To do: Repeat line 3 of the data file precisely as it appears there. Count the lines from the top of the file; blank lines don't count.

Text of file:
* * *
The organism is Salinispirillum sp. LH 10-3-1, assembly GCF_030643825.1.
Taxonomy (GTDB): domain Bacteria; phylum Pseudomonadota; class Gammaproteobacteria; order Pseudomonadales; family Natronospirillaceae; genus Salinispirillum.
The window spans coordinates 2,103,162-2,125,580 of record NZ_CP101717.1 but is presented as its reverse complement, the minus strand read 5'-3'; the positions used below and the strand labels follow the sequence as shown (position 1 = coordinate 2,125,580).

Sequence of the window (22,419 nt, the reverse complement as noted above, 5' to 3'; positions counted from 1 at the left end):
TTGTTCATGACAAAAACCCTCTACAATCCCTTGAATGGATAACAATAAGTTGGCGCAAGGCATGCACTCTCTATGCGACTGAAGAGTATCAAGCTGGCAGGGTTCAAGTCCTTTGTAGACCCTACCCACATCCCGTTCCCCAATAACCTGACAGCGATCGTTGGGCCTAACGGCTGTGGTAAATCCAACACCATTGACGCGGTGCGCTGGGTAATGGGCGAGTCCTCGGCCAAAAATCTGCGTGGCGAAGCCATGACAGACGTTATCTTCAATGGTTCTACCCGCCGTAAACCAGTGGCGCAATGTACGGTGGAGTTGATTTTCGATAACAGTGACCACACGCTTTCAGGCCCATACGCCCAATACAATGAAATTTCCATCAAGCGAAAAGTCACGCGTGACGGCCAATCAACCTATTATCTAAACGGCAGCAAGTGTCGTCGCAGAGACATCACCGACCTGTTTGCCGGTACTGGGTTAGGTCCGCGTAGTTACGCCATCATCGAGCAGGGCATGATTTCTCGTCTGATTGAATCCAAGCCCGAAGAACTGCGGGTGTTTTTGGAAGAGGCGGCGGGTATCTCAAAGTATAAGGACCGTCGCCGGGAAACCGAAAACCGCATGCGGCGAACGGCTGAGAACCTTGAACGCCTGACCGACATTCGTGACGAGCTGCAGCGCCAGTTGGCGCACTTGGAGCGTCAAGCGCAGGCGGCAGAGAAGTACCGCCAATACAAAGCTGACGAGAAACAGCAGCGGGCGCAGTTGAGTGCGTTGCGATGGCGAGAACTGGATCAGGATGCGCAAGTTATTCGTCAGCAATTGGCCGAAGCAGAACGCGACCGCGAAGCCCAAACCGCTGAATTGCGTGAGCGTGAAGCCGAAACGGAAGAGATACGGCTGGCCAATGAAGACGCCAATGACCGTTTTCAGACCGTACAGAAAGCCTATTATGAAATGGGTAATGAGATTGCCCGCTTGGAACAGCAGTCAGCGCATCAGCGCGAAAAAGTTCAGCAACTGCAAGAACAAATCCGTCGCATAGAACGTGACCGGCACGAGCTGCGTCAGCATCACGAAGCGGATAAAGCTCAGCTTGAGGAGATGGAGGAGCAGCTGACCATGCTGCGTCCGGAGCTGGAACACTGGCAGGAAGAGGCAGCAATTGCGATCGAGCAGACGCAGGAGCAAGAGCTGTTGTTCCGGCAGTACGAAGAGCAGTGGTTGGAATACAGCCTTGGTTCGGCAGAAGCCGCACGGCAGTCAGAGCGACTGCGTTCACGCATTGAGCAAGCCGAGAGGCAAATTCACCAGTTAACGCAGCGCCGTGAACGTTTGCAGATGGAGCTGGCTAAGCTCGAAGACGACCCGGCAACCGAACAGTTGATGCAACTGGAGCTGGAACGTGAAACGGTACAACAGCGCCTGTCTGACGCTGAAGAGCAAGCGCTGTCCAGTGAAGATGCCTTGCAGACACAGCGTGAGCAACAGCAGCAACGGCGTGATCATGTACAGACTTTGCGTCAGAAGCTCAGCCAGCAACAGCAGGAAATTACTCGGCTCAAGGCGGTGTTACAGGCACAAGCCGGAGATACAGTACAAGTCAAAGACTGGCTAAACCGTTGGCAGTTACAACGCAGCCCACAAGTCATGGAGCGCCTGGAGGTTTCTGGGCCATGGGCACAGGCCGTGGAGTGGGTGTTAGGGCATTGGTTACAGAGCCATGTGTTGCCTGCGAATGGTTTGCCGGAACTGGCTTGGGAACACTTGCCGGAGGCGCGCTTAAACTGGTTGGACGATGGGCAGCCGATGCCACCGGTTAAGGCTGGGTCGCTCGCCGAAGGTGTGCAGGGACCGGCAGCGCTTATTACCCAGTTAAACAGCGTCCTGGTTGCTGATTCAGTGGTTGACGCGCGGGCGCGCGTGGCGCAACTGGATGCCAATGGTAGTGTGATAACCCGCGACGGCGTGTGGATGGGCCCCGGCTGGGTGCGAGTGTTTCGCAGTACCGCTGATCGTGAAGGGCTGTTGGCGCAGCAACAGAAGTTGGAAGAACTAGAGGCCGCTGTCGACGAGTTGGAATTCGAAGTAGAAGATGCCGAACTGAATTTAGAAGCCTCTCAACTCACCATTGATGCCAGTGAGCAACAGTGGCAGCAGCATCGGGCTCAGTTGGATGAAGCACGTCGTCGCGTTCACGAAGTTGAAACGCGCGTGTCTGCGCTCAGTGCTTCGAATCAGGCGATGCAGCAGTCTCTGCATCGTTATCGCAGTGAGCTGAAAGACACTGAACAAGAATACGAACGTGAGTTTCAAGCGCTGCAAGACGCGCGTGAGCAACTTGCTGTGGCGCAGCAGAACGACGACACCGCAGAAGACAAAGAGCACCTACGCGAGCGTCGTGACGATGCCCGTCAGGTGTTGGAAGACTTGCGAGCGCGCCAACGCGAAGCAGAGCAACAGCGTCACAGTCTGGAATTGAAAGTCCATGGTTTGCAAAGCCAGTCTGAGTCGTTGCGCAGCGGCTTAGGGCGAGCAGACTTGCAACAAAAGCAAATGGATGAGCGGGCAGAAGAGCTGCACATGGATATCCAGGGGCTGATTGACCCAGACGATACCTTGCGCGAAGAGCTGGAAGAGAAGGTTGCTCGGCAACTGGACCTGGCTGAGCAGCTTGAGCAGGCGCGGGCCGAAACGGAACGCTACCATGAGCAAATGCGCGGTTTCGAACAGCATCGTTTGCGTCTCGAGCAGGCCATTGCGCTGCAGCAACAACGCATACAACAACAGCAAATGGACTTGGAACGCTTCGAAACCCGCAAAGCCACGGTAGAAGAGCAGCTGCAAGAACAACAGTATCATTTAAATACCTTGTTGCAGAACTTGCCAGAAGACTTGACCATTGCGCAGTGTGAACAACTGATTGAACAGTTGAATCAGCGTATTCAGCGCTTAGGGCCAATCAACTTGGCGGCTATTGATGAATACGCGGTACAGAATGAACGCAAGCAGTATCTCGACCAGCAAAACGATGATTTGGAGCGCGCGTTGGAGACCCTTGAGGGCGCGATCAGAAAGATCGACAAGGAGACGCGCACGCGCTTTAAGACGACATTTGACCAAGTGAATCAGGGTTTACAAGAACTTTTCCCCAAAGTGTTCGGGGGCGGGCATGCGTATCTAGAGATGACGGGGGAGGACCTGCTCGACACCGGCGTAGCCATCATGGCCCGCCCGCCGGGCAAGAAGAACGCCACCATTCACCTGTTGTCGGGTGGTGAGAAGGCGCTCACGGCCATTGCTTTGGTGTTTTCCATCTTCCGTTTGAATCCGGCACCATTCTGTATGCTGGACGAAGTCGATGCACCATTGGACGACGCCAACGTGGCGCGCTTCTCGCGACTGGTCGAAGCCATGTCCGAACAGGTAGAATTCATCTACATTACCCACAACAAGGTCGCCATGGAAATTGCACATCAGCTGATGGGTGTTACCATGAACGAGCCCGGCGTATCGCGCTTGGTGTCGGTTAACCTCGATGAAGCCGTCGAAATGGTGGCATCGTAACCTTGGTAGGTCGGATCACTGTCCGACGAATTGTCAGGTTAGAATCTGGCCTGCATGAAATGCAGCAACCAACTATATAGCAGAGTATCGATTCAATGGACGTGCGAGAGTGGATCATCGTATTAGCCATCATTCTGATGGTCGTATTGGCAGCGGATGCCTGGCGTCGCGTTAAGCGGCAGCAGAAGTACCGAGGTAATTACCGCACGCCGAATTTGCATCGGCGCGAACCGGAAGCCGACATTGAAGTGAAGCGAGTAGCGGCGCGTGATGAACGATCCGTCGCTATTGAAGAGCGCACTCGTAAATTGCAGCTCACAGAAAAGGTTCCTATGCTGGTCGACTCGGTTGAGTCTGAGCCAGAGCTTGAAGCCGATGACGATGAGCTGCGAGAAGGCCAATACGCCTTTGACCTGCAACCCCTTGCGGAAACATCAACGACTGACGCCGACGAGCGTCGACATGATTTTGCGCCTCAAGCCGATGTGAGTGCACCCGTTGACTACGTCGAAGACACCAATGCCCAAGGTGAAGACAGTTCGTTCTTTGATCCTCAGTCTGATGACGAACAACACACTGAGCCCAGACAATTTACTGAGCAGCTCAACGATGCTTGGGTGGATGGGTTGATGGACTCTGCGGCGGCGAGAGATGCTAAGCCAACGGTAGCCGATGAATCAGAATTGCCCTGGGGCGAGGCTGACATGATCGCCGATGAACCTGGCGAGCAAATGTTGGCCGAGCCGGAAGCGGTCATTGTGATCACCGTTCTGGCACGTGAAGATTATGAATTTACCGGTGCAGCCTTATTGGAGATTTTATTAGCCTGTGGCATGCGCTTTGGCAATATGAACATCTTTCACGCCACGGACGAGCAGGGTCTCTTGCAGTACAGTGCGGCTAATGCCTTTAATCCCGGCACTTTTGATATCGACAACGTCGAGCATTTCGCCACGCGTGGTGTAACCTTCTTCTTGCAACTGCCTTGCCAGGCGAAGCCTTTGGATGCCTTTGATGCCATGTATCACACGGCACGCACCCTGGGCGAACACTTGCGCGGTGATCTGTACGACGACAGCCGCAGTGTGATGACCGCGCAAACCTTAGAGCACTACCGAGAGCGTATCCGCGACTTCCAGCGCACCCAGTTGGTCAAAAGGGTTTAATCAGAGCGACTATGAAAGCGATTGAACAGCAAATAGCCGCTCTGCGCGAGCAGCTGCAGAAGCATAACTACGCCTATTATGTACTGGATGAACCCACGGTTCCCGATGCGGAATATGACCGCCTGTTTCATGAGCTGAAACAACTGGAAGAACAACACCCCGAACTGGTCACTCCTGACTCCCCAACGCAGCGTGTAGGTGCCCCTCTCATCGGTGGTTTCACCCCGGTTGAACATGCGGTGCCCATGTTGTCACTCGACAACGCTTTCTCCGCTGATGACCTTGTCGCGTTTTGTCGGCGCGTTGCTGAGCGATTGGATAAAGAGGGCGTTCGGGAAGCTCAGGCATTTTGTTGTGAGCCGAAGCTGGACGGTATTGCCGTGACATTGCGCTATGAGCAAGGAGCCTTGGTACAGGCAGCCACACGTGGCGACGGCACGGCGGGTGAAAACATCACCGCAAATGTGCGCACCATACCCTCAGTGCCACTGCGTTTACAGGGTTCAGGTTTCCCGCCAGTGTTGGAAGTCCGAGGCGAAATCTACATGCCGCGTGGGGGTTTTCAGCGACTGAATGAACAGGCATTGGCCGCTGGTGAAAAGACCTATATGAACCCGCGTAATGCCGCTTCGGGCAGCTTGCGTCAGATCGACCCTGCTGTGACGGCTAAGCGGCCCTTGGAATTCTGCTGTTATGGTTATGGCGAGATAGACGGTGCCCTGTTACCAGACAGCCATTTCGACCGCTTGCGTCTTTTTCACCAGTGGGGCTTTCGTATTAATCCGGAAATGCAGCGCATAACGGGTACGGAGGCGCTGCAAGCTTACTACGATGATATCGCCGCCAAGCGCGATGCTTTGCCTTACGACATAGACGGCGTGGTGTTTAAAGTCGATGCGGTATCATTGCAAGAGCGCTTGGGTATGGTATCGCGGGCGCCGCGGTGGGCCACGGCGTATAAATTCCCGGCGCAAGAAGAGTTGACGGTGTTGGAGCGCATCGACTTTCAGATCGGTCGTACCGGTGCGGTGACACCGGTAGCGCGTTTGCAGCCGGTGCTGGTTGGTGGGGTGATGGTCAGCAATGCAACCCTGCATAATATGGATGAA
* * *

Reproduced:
The window spans coordinates 2,103,162-2,125,580 of record NZ_CP101717.1 but is presented as its reverse complement, the minus strand read 5'-3'; the positions used below and the strand labels follow the sequence as shown (position 1 = coordinate 2,125,580).